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'Divided' Countries Could Leave Climate Deal In 'Tatters'

The UNFCCC, Nairobi, Kenya. Photo courtesy of AFP.
by Staff Writers
London (AFP) Nov 20, 2006
Divisions over priorities among countries at the UN climate change conference in Nairobi last week may leave the global system "in tatters" if agreement in principle is not reached by the end of 2007, Britain's Environment Secretary said in an interview published on Monday.

Speaking to The Independent, David Miliband said that the "gap between the science and the politics remains large, with industrialised and developing countries divided by priorities and divided among themselves."

With the first stage of the current Kyoto agreement due to expire in 2012, Miliband said that if "we have a gap in 2012, we would have a very serious problem. The whole system would be in tatters."

Miliband noted that there had been progress on "important issues", countries had yet to "find ways to cut through short-term self-interest and assert long-term mutual interests."

"We need to raise the political prize. We must be under no illusions. It will take a big acceleration. It will not be easy."

He also appealed to the United States to join the global effort, noting: "It is obvious the problem cannot be solved without the Americans, and they have a huge amount to contribute and gain by coming in."

"I can't think of a better legacy for George Bush than to spend his last two years forging a bi-partisan commitment to put America at the heart of a global deal."

The conference took place days after the release of a British government-commissioned report by former World Bank chief economist Nicholas Stern. The report said that inaction on climate change could cost the world's countries up to a fifth of their gross domestic products.

earlier related report
British least willing to accept restrictions to combat climate change: poll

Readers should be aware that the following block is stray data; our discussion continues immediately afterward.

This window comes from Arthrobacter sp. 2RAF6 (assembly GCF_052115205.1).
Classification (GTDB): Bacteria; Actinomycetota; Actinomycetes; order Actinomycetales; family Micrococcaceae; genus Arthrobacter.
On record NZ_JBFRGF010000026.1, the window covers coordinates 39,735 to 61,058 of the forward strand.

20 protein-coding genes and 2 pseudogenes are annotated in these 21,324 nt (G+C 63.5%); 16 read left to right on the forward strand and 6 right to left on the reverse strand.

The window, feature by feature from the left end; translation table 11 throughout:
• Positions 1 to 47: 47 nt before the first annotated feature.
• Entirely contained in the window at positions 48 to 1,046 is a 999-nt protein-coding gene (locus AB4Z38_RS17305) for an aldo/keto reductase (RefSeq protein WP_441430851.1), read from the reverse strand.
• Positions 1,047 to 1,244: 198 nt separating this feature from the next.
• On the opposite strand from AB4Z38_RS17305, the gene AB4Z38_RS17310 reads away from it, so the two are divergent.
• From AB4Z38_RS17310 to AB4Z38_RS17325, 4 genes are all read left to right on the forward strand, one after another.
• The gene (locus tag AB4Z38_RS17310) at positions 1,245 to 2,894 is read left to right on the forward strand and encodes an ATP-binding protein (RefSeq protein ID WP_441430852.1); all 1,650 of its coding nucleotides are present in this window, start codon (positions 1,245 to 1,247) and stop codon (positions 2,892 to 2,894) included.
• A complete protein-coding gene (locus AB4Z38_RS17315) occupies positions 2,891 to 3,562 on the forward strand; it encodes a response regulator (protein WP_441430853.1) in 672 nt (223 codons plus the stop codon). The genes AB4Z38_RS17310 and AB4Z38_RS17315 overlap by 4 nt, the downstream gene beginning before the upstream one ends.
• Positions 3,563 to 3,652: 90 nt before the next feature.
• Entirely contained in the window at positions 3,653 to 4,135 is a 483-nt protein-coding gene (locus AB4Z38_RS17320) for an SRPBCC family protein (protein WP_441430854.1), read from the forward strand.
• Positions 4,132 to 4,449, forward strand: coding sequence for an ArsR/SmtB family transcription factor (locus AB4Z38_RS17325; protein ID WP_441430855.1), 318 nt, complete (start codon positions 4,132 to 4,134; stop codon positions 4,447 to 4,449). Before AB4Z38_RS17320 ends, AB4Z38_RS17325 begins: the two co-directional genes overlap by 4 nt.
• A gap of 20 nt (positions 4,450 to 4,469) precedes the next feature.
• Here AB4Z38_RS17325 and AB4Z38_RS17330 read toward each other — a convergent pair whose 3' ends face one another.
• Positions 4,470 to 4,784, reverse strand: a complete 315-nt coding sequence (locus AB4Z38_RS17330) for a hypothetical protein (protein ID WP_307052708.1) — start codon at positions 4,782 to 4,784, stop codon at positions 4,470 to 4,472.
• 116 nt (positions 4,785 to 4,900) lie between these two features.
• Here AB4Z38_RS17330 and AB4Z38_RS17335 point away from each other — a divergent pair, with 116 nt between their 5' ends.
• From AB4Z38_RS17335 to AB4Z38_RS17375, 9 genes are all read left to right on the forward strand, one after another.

London (AFP) Nov 20 - The British are the least willing among five European countries to accept restrictions on their purchases or behaviour to combat climate change, according to a poll published on Monday in the Financial Times.

The poll also showed that just a third of Britons support building a new generation of nuclear power plants, just days after Prime Minister Tony Blair threw his weight behind such plans.

Some 56 percent of respondents to the survey in Britain said they would strongly or somewhat support restrictions on purchases or behaviour which, while still a clear majority, was the lower than in the other countries surveyed: -- France, Germany, Italy and Spain.

Asked whether they were behind a charge on air travel to reduce the environmental damage of planes, 44 percent said they were supportive of it.

The poll of 5,346 people in five European countries was conducted in the days following the release of a government-commissioned report by former World Bank chief economist Nicholas Stern saying that rich countries may eventually have to give up about two percent of their income to fight climate change.

Only 21 percent of Britons were in favour of paying that amount, while 36 percent said they would pay less than that, with just under a third saying they were not in favour of paying anything. Blair on Thursday backed building a new generation of nuclear power stations here to replace ageing reactors and help provide energy security as North Sea oil and gas production falls.

But the poll, conducted by Harris Interactive, showed that just 34 percent of Britons were in favour, with 33 percent somewhat or strongly opposed, and another third saying they were neutral.

Additionally, the poll also showed that just 15 percent of Britons believe Russia can be expected to be a reliable source of Britain's future oil and gas needs, while 44 percent disagree.

Source: Agence France-Presse

Related Links
UN climate change conference in Nairobi
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Dutch Bask In Warmest Autumn In Three Centuries
The Hague (AFP) Nov 19, 2006
The autumn of 2006 has been the warmest in the Netherlands for over 300 years, 12.5 percent hotter than the previous year which was already a record, meteorologists said Sunday. "Beating the record by more than one degree centigrade, that is exceptional," the Royal Netherlands Meteorological Institute said in a statement.

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